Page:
Books : reviews

Bobby Henderson.
The Gospel of the Flying Spaghetti Monster.
HarperCollins. 2006

rating : 4 : passes the time
review : 21 July 2007

It started with an open letter to the Kansas school board, requesting equal teaching time for a particular alternative theory of Intelligent Design, that of the Flying Spaghetti Monster and His Noodly Appendage, and the requirement for pirate regalia:

Let us remember that there are multiple theories of Intelligent Design. I and many others around the world are of the strong belief that the universe was created by a Flying Spaghetti Monster. It was He who created all that we see and all that we feel. We feel strongly that the overwhelming scientific evidence pointing towards evolutionary processes is nothing but a coincidence, put in place by Him.

Although the school board deigned no official reply to this plea, it brought to the world's attention the whole religious movement of Pastafarianism, with Bobby Henderson as its Prophet. And now its own Holy Book (reviewed here) has been published for the movement's growing readership.

The recent publicity has, naturally, spawned schisms (The Reformed Church of the Flying Spaghetti Monster, The Reformed Church of Alfredo, ...). However, despite these minor differences, the newly popular church threatens to outshine the One True Way, that of the Invisible Pink Unicorn, May Her Hooves Never Be Shod.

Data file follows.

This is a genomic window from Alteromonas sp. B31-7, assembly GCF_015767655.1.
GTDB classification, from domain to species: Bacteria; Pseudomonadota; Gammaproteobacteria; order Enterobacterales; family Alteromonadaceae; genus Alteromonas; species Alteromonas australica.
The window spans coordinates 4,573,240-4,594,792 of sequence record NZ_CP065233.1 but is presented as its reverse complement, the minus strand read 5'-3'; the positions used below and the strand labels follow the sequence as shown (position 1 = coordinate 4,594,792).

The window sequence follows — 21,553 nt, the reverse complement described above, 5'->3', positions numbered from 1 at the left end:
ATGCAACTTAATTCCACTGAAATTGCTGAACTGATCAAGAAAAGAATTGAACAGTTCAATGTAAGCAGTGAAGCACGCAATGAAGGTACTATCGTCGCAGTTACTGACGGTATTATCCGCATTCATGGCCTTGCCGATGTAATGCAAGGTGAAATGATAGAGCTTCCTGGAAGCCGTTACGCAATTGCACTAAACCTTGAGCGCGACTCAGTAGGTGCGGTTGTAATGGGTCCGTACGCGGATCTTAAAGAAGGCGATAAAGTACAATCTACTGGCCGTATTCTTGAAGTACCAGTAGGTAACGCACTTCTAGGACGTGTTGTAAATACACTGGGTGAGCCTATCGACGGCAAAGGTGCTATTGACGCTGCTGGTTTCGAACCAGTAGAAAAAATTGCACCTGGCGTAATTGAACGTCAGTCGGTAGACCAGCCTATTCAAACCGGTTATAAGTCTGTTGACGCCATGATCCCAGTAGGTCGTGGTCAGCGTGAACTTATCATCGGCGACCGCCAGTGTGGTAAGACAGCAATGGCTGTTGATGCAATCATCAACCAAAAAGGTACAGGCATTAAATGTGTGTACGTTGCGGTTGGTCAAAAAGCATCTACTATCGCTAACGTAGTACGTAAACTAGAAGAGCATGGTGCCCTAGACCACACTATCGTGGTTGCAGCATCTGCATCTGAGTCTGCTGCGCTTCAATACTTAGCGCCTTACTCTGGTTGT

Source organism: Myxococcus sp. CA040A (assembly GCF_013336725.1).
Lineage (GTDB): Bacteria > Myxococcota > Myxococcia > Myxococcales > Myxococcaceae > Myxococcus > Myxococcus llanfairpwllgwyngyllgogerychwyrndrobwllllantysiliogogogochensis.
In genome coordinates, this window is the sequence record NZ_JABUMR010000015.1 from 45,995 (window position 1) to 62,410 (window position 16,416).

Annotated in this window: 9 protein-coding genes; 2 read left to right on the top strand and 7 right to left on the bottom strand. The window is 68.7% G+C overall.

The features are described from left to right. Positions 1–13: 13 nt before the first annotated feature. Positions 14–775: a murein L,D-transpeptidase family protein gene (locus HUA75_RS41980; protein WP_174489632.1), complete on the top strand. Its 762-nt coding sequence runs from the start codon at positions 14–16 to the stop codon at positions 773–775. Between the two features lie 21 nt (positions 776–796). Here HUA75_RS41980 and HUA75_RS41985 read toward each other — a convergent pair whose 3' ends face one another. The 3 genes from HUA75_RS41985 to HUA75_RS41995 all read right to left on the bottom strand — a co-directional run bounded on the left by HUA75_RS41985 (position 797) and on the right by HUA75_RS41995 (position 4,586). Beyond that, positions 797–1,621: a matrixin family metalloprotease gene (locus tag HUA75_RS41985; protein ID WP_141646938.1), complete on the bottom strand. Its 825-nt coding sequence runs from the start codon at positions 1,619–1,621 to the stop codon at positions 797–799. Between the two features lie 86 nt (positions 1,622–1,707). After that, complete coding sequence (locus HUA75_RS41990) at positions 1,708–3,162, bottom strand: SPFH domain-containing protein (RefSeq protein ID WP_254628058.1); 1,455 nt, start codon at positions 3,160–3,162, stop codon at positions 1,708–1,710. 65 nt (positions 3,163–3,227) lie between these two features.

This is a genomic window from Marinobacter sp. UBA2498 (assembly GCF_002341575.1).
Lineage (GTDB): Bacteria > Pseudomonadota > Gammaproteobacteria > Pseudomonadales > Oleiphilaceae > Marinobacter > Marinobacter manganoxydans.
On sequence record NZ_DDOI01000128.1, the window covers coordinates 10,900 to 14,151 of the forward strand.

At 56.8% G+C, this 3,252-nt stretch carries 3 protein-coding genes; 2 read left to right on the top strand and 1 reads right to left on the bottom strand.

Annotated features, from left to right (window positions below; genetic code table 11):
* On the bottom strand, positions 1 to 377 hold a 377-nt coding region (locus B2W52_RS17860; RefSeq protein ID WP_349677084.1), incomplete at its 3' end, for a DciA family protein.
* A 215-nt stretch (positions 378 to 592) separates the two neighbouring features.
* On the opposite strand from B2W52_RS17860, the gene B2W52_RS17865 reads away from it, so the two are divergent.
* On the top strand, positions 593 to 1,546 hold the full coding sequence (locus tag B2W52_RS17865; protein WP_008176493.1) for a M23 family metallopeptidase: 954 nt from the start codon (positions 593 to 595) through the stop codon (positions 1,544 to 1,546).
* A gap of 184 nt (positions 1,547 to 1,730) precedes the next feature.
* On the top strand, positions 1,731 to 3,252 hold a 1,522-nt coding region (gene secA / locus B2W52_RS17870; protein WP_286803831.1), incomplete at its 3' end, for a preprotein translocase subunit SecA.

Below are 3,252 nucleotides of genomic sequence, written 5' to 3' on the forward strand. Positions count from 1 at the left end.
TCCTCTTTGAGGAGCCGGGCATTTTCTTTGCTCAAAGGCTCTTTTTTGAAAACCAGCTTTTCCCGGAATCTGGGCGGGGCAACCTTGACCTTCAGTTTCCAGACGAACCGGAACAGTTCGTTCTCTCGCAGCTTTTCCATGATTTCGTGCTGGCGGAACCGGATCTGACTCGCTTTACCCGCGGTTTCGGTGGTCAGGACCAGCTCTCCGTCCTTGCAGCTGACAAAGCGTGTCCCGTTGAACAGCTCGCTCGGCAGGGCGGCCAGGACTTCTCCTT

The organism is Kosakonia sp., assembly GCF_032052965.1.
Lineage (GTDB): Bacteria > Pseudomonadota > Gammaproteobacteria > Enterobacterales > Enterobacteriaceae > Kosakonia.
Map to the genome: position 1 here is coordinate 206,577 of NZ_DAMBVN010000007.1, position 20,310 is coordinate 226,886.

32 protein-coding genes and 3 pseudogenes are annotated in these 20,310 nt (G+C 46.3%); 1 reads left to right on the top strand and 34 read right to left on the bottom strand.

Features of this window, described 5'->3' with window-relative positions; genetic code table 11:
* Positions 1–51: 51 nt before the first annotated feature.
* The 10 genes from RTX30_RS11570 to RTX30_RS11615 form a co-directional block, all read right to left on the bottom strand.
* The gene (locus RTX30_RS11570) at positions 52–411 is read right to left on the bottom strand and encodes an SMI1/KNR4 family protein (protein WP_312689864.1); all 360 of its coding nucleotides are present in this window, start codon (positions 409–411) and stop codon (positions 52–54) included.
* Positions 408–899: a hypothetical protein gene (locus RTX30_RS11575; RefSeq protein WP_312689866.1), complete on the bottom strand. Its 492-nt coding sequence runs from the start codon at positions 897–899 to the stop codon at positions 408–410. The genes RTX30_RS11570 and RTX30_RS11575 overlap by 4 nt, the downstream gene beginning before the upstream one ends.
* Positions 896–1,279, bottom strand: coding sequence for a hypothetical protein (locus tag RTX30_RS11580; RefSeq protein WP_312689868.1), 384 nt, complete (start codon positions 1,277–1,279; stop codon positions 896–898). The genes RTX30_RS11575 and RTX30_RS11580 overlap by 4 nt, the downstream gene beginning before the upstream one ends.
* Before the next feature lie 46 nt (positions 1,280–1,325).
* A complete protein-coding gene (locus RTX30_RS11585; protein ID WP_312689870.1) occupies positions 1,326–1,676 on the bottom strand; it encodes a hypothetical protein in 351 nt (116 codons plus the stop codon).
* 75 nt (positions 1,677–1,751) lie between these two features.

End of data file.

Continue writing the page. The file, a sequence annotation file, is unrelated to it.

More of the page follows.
Henderson's Gospel starts as it means to go on:

The Intelligent Design proponents make a compelling, and totally legitimate, argument that if a theory has not been proven, then one suggested theory is just as good as another.
     Take gravity ... Until we have a proven answer ... it's reasonable that all suggested theories should be given equal time ...
     What if it is He, pushing us down with His Noodly Appendages, that causes this force? ... the fact that the gravitational powers of the Spaghetti Monster haven't been disproven makes it all the more likely to be true. ...
    And while it's true that we don't have any empirical evidence to back up this theory, keep in mind the precedent set by Intelligent Design proponents. Not only is observable, repeatable evidence not required to get an alternative theory established in the curriculum, but simply poking holes in established theory may be enough.

And, of course, there's the stunningly irrefutable defence of the FSM creation story:

None of us, of course, were around to see it, but we have written accounts of it.

The gospel's highlight is possibly The Eight "I's Really Rather You Didn'ts". I submit that the world would be a much better place if all religions, and all secularists, adopted these asap. The instructions on how to make various graven images are also rather useful. However, apart from these occasional high points, this gospel is somewhat of a mish-mash of collections of writings of various authors, of variable quality, with repetition and contradiction. (Hmm.)

If you haven't already, go read that letter, and browse the associated website to get the highlights; buy the book mainly to offend people.